If you’re going to be creating and editing images, or working with Cricut 2, then you may want to upgrade your display to a 4k display or purchase an external monitor.
This one is another intuitive one to explain, as it speaks about how much memory your device can hold. Storage comes with two main types, HDD and SSD storage.
HDDs are often referred to as hard drive storage and provide you with a large amount of storage. They can often be quite bulky and load programs quite slowly, but you’ll likely never run out of space if your laptop comes with 500 gigabytes or 1 terabyte of storage space HDD. If you’re a college student using your laptop just for work, HDD is often cheaper and does the trick.
SSD is often referred to as a solid-state drive, and comes with less storage but accelerates how much your programs are downloaded and open. How much space you need is dependent on what you’re doing, but keep in mind that you can always add more storage. If you’re in the data or computer science field, loading programs with SSD storage is recommended
You likely want to grab at least a 500 gigabyte HDD or at least a 128 gigabyte SSD, but if you’re on a budget then feel free to scale down. What’s more, how much memory you need may change down the line and thankfully you don’t have to stick to just HDD or SSD! We recommend you purchase a laptop that has hybrid HDD/SSS storage.
In addition to the processor, the RAM is one of the most important functions of a laptop. RAM stands for Random Access Memory and is temporary storage for your various programs so that they load quickly when you revisit them.
Juggling your various programs sometimes requires a large RAM, especially if you plan on using your laptop to play an intensive game. Without RAM, your laptop will have to search through its hard drive to retrieve information, which will usually take a lot longer and leave you very frustrated.
How much RAM your ideal laptop should have is about 8 or 16 gigabytes, and you’ll find that most workplace tasks, gaming sessions, and casual tasks will be run easily. It’s best to avoid anything less than 8 gigabytes and you’ll often find your programs work slowly.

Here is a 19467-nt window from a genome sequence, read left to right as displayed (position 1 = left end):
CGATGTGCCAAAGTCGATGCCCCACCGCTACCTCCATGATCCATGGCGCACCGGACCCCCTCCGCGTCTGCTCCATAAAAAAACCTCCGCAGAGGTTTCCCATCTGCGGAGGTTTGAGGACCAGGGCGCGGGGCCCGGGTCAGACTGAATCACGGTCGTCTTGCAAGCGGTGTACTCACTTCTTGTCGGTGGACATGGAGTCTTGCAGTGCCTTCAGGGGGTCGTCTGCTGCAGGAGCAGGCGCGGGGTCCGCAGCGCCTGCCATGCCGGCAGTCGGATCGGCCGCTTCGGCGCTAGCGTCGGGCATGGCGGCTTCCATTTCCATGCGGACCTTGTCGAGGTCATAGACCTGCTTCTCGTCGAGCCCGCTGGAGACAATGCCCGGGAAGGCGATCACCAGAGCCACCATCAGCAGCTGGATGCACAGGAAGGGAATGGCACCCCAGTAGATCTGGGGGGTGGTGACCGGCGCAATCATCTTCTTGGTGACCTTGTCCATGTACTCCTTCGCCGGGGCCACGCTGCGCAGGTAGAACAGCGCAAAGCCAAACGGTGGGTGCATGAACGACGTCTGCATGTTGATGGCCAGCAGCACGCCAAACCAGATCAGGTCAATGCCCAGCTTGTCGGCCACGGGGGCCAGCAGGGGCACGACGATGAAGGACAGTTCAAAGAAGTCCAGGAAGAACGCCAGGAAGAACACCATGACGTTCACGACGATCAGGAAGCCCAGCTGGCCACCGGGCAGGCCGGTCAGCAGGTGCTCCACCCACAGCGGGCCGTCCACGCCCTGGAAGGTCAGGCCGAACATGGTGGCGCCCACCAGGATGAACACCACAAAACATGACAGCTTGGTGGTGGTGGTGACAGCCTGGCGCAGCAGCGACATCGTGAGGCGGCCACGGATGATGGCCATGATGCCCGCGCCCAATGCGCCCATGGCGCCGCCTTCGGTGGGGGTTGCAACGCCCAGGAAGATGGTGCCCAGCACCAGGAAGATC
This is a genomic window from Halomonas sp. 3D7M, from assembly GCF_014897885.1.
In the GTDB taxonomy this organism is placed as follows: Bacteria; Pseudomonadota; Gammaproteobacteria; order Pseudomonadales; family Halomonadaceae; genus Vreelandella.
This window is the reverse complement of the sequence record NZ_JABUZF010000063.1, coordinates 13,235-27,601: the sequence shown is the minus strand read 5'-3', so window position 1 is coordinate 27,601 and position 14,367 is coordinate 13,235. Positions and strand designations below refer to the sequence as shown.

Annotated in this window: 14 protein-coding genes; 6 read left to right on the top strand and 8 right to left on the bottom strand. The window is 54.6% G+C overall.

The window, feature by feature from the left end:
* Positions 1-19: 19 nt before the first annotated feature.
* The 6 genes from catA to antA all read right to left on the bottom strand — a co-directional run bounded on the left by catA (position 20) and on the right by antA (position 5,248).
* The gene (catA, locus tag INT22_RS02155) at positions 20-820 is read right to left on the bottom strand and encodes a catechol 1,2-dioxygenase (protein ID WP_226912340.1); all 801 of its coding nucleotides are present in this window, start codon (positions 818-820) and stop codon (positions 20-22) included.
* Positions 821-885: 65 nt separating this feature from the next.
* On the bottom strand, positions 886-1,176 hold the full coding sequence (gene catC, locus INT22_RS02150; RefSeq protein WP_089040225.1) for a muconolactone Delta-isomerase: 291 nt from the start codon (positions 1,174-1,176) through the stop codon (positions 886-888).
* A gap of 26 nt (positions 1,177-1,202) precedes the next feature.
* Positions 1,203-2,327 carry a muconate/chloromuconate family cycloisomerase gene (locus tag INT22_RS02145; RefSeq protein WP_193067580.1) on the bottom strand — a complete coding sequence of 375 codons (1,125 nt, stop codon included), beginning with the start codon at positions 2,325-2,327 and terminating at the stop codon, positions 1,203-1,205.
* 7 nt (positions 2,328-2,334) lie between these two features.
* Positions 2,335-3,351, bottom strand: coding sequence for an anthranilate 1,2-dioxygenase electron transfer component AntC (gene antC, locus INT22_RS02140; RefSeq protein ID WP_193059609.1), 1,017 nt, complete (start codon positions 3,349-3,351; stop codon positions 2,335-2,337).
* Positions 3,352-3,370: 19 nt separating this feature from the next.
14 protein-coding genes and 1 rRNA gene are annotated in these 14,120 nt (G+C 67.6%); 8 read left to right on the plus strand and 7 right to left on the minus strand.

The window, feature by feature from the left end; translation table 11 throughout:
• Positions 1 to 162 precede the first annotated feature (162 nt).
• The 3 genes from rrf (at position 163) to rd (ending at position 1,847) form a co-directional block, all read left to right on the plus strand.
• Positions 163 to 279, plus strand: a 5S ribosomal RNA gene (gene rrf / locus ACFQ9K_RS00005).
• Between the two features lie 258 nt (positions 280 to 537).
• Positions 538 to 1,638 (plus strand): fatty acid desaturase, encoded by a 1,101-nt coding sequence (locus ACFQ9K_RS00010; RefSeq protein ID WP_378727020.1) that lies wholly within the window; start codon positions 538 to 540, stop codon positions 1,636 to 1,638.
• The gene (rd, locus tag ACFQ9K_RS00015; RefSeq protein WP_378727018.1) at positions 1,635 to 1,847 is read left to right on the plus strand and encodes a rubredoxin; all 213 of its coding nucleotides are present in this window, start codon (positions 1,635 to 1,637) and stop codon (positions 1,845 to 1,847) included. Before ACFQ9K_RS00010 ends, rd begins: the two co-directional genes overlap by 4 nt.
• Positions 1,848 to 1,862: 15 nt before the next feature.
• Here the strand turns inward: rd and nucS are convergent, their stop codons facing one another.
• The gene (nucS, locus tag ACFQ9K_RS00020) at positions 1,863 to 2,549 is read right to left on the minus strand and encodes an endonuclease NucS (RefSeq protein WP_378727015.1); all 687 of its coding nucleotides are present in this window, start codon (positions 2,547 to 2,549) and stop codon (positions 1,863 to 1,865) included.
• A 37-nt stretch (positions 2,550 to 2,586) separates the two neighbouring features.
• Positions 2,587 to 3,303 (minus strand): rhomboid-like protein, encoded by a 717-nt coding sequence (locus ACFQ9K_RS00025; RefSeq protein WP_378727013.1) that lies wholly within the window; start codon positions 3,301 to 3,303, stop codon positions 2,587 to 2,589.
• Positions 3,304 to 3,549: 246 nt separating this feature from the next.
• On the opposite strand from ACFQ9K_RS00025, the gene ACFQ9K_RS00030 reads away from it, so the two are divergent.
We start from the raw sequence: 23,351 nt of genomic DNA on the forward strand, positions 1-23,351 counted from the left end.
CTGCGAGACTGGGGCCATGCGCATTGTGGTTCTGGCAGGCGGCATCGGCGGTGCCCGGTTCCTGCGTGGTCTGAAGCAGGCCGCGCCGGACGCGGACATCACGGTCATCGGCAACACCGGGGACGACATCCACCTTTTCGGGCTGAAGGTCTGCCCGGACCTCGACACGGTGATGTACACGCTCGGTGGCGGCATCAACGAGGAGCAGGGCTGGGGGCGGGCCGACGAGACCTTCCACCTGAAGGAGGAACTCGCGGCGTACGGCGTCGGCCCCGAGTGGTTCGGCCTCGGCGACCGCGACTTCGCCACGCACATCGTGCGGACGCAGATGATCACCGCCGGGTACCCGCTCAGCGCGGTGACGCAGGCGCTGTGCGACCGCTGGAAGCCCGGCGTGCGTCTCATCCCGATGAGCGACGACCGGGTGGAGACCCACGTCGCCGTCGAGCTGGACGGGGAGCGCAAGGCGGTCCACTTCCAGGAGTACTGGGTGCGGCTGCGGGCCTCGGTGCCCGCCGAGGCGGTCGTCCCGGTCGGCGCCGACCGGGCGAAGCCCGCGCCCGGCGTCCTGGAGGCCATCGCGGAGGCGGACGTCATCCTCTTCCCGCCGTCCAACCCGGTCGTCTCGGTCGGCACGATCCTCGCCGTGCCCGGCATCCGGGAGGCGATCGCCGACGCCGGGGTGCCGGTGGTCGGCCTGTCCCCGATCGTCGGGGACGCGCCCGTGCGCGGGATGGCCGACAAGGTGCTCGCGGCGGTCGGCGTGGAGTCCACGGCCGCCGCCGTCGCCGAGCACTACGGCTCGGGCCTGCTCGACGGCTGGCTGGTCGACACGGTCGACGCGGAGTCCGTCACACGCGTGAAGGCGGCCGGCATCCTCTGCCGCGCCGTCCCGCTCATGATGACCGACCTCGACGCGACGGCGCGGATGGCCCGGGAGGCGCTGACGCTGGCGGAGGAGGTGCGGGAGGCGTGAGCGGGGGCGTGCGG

The last topic of our discussion is graphics cards. There is an optional consideration when you purchase but are nice to deeply consider if you’re planning on working in image/video editing or serious gaming. If you’re just using Zoom for meetings or watching Youtube videos, then a graphics card is likely overkill.
Let’s not get ahead of ourselves though, we haven’t even spoken about what graphics cards do. Simply put, the graphic processing unit is in charge of handling the graphical information of your laptop. You’ll most likely see this when it comes to playing intensive video games and running programs.
All laptops come with a graphics card, usually within the processor itself. If you’re planning on playing the latest AAA titles with extremely high graphical requirements or running intensive programs like Photoshop, it may be worth it to purchase one. Keep in mind that they are quite expensive and you are unable to replace them separately, so you need to choose one that will future-proof your choice.
How to Check your Computer’s Specs
A good way to get a sense of what your new laptop will be like is by checking out your own laptop’s specifications and comparing and contrasting them to the new laptop you’re looking to purchase.
It’s extremely easy to see your computer specs and find out your system information, even a toddler could do it! Here’s a quick step-by-step guide on how to check specs!